LBJ had to hide his efforts to save refugee Jews

Earlier this week, Aug. 27, was the birthday of Lyndon B. Johnson, our 36th president of the United States, who served from Nov. 22, 1963, to Jan. 20, 1969.
Those TJP readers old enough to remember the events of those years probably recall LBJ taking the oath soon after the assassination of John F. Kennedy.
The prolonged Vietnam War and growing numbers of anti-war protestors, despite the false “success” reports being issued, always seemed to dog the president.
On the more positive side, LBJ’s “Great Society” and “War on Poverty” programs, bolstered by a strong economy, proved to be generally popular during this time of economic prosperity.
Most striking about LBJ was his markedly aggressive, often intimidating personality, especially when he was trying to persuade legislators to vote his way, whenever he favored or opposed something or someone.
What is much less known about LBJ’s past are his activities as a young Texas congressman, secretly participating in the illegal rescue of European Jews from Eastern Europe in 1938 and in 1940, before America’s entry into World War II.
LBJ’s strong Christian upbringing fostered by his family taught him to support and protect the Jews for their eventual return to the Holy Land.
Soon after taking office in 1937, he broke with his party to support a bill, which failed to pass, that would have allowed illegal aliens, mostly Lithuanian and Polish Jews, to become naturalized citizens.
In another case, LBJ was told of a young Jewish musician from Austria who was awaiting deportation to Austria during the Holocaust’s early days.
LBJ sent him to the U.S. Consulate in Havana to get a residency permit, which allowed Erich Leinsdorf to remain in the United States. He eventually become a world-class symphony conductor with the Boston Symphony Orchestra.
These actions by this junior congressman ran counter to the State Department’s restrictive immigration policies, but his efforts were not known.
By Dec. 30, 1963, however, enough time had passed and circumstances were such that it was much safer to talk about LBJ’s role in saving refugee Jews.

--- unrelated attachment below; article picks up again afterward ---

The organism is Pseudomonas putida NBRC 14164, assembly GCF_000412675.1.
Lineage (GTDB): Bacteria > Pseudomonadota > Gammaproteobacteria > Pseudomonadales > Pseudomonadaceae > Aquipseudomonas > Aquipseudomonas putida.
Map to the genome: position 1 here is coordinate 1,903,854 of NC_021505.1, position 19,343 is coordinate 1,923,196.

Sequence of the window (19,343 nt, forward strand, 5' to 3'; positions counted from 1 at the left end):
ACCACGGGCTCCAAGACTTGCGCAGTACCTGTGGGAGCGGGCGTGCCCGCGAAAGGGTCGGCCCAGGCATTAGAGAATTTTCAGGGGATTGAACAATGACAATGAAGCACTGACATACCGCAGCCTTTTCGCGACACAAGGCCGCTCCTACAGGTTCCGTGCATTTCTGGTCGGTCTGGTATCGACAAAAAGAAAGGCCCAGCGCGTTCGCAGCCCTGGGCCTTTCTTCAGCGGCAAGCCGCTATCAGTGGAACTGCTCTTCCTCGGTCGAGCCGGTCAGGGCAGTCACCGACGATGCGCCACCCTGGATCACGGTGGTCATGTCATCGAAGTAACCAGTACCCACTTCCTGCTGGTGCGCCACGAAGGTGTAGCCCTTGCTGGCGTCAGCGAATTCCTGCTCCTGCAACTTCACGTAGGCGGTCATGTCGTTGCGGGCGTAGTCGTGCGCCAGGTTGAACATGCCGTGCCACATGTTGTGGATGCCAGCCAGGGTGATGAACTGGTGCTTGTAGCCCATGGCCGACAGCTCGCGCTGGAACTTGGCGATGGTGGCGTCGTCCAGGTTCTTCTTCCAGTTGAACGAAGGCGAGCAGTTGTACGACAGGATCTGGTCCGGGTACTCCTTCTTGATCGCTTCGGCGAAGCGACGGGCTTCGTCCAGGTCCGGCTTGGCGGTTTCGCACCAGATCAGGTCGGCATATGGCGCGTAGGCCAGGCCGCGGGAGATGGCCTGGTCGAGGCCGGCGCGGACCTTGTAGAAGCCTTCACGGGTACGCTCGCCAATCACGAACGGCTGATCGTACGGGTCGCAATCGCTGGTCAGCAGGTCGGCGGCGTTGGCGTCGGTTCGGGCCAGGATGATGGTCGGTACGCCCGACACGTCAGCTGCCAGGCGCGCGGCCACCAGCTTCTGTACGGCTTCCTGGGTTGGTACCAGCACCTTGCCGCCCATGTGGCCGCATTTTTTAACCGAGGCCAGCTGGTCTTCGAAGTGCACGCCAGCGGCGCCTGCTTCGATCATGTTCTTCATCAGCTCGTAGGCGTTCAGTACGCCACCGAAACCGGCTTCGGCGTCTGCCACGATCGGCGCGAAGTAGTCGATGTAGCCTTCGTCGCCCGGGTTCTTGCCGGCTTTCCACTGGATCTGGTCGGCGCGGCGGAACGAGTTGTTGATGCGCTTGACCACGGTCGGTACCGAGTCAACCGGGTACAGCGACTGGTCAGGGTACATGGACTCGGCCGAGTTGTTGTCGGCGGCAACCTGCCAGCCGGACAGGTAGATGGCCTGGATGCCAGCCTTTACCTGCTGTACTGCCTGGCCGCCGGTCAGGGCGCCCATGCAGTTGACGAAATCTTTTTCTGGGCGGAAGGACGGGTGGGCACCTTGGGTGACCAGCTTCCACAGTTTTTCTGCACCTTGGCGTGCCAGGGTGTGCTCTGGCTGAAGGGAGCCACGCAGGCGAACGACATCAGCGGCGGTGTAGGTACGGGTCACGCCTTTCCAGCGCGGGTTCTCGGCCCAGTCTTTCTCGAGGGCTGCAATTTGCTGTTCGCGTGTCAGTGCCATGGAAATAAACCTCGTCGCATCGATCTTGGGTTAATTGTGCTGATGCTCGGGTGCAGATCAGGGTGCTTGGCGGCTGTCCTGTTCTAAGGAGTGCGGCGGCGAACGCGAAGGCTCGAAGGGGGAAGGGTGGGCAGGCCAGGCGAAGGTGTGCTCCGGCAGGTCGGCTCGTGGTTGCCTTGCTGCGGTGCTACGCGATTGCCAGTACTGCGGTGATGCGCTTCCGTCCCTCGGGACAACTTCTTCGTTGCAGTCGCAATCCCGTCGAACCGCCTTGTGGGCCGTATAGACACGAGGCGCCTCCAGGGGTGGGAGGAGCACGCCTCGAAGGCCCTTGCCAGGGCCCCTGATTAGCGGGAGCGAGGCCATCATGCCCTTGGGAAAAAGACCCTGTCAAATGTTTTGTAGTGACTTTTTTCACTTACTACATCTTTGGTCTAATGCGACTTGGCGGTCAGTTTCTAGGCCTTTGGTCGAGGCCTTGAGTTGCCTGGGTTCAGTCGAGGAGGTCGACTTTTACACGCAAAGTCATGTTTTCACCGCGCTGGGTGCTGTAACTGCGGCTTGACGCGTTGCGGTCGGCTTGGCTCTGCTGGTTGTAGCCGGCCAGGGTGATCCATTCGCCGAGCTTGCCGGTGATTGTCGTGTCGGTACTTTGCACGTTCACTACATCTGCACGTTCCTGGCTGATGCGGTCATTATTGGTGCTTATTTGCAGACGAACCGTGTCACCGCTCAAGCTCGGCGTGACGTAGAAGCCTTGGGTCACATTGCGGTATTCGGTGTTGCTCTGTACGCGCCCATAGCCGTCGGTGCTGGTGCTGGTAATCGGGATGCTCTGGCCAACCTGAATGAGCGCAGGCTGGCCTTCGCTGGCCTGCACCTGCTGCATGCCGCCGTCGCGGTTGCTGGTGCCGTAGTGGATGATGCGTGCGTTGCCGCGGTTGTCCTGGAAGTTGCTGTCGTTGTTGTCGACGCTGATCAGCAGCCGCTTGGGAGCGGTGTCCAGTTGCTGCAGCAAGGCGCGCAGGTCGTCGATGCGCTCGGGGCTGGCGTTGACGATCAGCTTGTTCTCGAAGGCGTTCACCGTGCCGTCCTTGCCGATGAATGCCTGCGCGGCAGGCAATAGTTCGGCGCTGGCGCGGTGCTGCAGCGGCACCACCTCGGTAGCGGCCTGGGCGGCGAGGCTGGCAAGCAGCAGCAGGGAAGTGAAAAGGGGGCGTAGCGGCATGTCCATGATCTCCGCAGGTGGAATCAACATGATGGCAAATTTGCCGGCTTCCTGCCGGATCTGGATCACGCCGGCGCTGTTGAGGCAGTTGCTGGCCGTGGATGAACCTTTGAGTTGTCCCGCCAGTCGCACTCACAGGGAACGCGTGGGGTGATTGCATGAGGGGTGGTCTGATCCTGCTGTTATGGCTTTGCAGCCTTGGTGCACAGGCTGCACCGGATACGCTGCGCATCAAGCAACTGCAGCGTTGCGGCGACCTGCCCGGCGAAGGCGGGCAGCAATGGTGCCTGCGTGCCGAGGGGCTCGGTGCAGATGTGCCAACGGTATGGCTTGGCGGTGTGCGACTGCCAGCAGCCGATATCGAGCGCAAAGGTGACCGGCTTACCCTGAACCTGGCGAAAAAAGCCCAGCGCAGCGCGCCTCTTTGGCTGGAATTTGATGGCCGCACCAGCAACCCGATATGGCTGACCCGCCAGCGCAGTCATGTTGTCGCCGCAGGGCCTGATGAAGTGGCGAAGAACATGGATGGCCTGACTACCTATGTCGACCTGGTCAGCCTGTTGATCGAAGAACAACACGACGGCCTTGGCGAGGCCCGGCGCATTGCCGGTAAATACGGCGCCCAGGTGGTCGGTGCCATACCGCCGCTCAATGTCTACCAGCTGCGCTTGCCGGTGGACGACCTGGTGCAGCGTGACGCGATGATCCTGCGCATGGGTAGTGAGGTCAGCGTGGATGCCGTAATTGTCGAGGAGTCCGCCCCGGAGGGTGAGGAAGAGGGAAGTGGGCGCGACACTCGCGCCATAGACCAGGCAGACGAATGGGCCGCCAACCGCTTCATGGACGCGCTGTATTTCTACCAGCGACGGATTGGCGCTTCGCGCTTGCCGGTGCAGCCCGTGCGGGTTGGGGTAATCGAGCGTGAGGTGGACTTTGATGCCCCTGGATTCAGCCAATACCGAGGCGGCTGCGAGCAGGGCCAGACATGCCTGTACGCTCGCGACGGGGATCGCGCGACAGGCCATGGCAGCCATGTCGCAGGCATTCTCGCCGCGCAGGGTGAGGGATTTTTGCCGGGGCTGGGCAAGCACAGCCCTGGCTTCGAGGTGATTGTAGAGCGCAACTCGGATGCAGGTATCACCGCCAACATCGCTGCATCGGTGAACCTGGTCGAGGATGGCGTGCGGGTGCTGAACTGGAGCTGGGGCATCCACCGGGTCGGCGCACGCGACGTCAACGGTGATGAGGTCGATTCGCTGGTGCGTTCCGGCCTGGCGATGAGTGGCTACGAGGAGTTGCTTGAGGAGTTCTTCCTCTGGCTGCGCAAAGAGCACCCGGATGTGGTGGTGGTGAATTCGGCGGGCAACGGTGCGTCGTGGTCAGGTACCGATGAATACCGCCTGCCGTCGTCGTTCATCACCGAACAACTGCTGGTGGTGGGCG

President Johnson was making good on a promise he had made much earlier to attend and speak to the Austin congregation of newly constructed Agudas Achim Synagogue upon its completion.
LBJ’s good friend and political ally, Jim Novy, originally was Shimeon Novodvorsky, a poor Jewish teenage refugee from Poland, who worked hard, eventually making his fortune in the scrap metal business.
Novy became a philanthropist of many Jewish causes and a strong supporter of LBJ throughout his political career.
At the opening of Agudas Achim, while Johnson sat smiling, Novy described the many ways that the president helped save Jews.
Through the use of bribes, false passports and visas from Mexico and other Latin American countries, Johnson saved hundreds of Jews, entering the United States primarily through Galveston, hiding them in the Texas National Youth Administration, a youth work training program of which LBJ was the Texas director.
According to LBJ’s wife, Lady Bird, at the end of the ceremony, among the people pushing forward to meet the president, people pulled at her sleeve to get her attention, saying that if it weren’t for her husband, they wouldn’t be there. He had saved their lives.
Happy birthday, LBJ. Thank you for the good you did.

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